In February 2020, the Prime Minister's Office announced that it had initiated work to examine the feasibility of bridge between Scotland and Northern Ireland.[13] The shortest route – 16 km (10 mi) coast to coast[14] – is that between Campbeltown on the Kintyre peninsula (about 220 km (140 mi) from Glasgow via minor roads) and Ballycastle, County Antrim (about 90 km (56 mi) from Belfast). The shortest route between Glasgow and Belfast is the route used by the existing ferry service, that via Portpatrick/Stranraer (about 150 km (93 mi) from Glasgow) and Larne (about 35 km (22 mi) from Belfast), a coast-to-coast distance of 45 kilometres (28 mi).[15] This route would require the bridge towers to be erected through Beaufort's Dyke, a 200–300 m (700–1,000 ft) deep trench, heavily contaminated by 'large quantities' of munitions ('small arms, high explosives and incendiary devices').[16][17]

First Minister of Scotland Nicola Sturgeon said her mind was not closed to the idea but added "if he [the prime minister] has got £20bn to build such a bridge going spare at the moment - that could be spent on more important priorities".[13]

See alsoEdit

ReferencesEdit

  1. ^ Online Scots Dictionary. Retrieved 27 February 2017.
  2. ^ 2007 annual report Archived 3 July 2013 at the Wayback Machine Tourism Ireland. Retrieved 9 August 2012.
  3. ^ "Limits of Oceans and Seas, 3rd edition" (PDF). International Hydrographic Organization. 1953. Archived from the original (PDF) on 8 October 2011. Retrieved 7 February 2010.
  4. ^ A Friend (1824). Glympses Across the Irish Channel.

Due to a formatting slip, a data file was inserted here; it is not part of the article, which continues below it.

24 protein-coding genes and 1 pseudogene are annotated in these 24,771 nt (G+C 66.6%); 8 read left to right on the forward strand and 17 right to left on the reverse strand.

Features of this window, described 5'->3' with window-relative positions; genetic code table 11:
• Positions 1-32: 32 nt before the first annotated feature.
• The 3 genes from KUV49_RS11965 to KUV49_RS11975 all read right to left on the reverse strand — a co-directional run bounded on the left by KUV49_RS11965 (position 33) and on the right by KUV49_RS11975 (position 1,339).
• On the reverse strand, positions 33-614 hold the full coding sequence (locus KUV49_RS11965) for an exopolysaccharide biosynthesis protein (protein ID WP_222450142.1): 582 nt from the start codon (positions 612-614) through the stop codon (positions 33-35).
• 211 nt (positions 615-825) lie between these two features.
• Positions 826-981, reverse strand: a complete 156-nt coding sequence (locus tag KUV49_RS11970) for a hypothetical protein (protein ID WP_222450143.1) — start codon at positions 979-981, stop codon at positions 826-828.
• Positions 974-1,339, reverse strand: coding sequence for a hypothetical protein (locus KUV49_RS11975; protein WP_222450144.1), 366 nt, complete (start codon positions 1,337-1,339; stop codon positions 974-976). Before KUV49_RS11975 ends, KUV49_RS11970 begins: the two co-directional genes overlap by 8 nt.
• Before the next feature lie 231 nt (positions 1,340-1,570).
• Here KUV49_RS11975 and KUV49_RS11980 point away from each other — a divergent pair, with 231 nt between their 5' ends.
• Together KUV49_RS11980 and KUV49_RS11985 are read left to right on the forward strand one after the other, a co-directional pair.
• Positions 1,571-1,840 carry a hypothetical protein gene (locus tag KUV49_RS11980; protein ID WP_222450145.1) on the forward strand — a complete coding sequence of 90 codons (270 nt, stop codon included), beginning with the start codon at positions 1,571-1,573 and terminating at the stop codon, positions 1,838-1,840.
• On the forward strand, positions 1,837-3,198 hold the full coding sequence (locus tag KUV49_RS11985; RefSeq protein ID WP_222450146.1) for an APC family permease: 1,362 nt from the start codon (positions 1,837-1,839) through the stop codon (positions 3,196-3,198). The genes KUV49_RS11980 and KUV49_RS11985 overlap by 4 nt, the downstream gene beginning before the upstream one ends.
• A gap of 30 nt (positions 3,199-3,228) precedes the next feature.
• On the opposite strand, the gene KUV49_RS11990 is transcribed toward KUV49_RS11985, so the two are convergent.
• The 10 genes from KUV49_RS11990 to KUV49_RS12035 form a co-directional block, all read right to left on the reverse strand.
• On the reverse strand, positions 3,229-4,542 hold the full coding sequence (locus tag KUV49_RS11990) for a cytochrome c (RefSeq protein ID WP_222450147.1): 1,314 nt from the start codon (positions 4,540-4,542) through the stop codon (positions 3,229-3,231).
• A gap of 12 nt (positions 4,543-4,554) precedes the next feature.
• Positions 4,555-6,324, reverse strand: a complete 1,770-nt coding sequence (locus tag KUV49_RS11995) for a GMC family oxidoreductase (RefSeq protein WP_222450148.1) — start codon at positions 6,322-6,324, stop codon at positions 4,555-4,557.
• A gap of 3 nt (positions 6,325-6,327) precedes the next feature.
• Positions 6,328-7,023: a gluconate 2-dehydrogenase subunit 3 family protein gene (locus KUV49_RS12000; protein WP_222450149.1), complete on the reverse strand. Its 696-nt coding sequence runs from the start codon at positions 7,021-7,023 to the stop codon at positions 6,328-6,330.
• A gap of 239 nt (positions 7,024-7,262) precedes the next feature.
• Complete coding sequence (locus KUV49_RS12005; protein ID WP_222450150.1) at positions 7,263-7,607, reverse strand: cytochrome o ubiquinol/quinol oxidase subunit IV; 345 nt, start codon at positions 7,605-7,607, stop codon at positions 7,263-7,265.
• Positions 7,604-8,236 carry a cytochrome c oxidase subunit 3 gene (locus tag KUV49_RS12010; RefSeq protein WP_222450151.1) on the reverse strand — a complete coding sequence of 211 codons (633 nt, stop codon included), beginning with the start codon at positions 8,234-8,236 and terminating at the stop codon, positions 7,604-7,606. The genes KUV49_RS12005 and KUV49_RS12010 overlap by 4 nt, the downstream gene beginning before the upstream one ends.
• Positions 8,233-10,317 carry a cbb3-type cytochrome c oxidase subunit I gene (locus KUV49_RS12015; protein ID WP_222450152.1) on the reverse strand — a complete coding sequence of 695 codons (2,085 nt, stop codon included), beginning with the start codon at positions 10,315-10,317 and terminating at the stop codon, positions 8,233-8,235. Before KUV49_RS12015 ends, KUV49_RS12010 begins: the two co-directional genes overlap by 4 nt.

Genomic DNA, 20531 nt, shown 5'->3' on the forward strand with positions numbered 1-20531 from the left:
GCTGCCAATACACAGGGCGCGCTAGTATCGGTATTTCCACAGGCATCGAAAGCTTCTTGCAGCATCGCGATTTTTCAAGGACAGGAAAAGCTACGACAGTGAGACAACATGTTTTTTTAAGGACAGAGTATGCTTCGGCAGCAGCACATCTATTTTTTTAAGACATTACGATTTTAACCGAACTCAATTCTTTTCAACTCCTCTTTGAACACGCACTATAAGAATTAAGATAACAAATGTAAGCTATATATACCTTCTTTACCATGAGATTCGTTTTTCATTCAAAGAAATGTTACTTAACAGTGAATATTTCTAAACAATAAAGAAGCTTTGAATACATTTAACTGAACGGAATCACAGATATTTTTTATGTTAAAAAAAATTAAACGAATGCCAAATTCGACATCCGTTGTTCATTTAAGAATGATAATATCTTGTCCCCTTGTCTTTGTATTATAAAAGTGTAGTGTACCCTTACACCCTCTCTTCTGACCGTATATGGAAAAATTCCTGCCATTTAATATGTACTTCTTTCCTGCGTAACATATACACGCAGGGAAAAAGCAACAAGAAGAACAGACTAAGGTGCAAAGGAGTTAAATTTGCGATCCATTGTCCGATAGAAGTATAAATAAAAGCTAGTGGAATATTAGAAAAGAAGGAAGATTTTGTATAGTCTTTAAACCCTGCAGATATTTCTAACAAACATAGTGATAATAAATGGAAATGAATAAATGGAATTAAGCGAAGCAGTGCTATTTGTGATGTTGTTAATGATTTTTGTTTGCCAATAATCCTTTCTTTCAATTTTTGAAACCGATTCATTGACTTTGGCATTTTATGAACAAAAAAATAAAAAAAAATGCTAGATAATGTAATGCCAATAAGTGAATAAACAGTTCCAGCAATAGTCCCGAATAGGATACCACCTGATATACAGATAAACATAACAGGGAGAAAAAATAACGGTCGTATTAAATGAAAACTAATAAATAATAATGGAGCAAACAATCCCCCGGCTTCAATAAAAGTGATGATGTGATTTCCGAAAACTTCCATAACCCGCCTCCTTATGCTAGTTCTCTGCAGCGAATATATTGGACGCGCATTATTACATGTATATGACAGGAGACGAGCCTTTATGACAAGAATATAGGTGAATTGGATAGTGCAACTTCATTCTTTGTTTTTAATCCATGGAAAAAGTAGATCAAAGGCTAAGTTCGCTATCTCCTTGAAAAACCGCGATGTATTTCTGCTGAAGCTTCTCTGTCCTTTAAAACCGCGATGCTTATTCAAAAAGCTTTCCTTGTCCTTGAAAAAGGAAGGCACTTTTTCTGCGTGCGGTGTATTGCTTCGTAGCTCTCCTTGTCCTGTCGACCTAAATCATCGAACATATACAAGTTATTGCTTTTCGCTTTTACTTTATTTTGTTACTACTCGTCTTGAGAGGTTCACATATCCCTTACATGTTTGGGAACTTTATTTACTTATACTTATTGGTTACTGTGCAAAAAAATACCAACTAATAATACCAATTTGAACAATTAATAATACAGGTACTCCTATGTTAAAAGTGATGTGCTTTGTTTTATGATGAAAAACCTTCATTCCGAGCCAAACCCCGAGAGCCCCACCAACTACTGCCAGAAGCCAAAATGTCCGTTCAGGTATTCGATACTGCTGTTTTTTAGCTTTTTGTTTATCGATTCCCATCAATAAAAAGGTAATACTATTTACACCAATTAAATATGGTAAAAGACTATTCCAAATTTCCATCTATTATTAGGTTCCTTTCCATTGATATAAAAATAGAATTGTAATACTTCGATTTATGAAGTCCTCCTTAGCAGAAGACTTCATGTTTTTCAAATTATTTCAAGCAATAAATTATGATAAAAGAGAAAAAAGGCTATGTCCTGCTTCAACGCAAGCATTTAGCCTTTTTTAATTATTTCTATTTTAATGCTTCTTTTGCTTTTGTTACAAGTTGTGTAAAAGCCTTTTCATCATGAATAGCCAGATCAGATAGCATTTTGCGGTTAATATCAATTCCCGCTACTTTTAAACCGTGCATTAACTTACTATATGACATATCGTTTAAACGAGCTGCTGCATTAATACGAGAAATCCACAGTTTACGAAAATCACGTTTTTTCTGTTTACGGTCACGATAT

5. ^ Old Sailor (1820). A view of the British and Irish fisheries. p. 74.
  6. ^ Rooke, John (1838). Geology as a science applied to the reclamation of land from the sea. Ridgway. pp. 41.
  7. ^ Andrews, John Harwood (January 1997). Shapes of Ireland: maps and their makers 1564–1839. Geography Publications. p. 88. ISBN 978-0-906602-95-9. Retrieved 18 September 2010.
  8. ^ North Channel, Encyclopædia Britannica. Retrieved 2016-05-02.
  9. ^ "Bridge to Northern Ireland mooted". BBC News Online. 22 August 2007. Retrieved 9 October 2011.
  10. ^ McKenzie, Steven (9 October 2011). "Scotland–Ireland undersea rail link plan 'a surprise'". BBC News Online. Retrieved 9 October 2011.
  11. ^ "North Channel". Irish Long Distance Swimming Association. Archived from the original on 20 November 2015. Retrieved 14 October 2015.
  12. ^ Cowie, Jonathan (16 August 2015). "Two relay records set in the North Channel". H2Open. Archived from the original on 14 October 2015. Retrieved 14 October 2015.
  13. ^ a b "Work 'under way' into Scotland-Northern Ireland bridge feasibility". BBC News. 10 February 2020. Retrieved 13 February 2020.
  14. ^ Chris Kilpatrick (25 August 2012). "Man aims to be first to cross the treacherous 10 miles from Scotland to Torr Head". Belfast Telegraph. Retrieved 13 February 2020.
  15. ^ "Irish Sea bridge: Scoping work begins on Boris Johnson's 'ambitious' idea". ITV news. 10 February 2020. Retrieved 13 February 2020.
  16. ^ "Case study: Munitions Dumping at Beaufort's Dyke" (PDF). gov.scot. Fisheries Research Services (an agency of the Scottish Executive). Retrieved 13 February 2020.
  17. ^ Dan Sabbagh (14 February 2020). "Bombs dumped in Irish Sea make bridge plan 'too dangerous': Experts pour cold water on Boris Johnson's idea for Scotland-Northern Ireland link". The Guardian. Retrieved 15 February 2020.

External linksEdit

Coordinates: 55°03′27″N 5°37′19″W / 55.05750°N 5.62194°W / 55.05750; -5.62194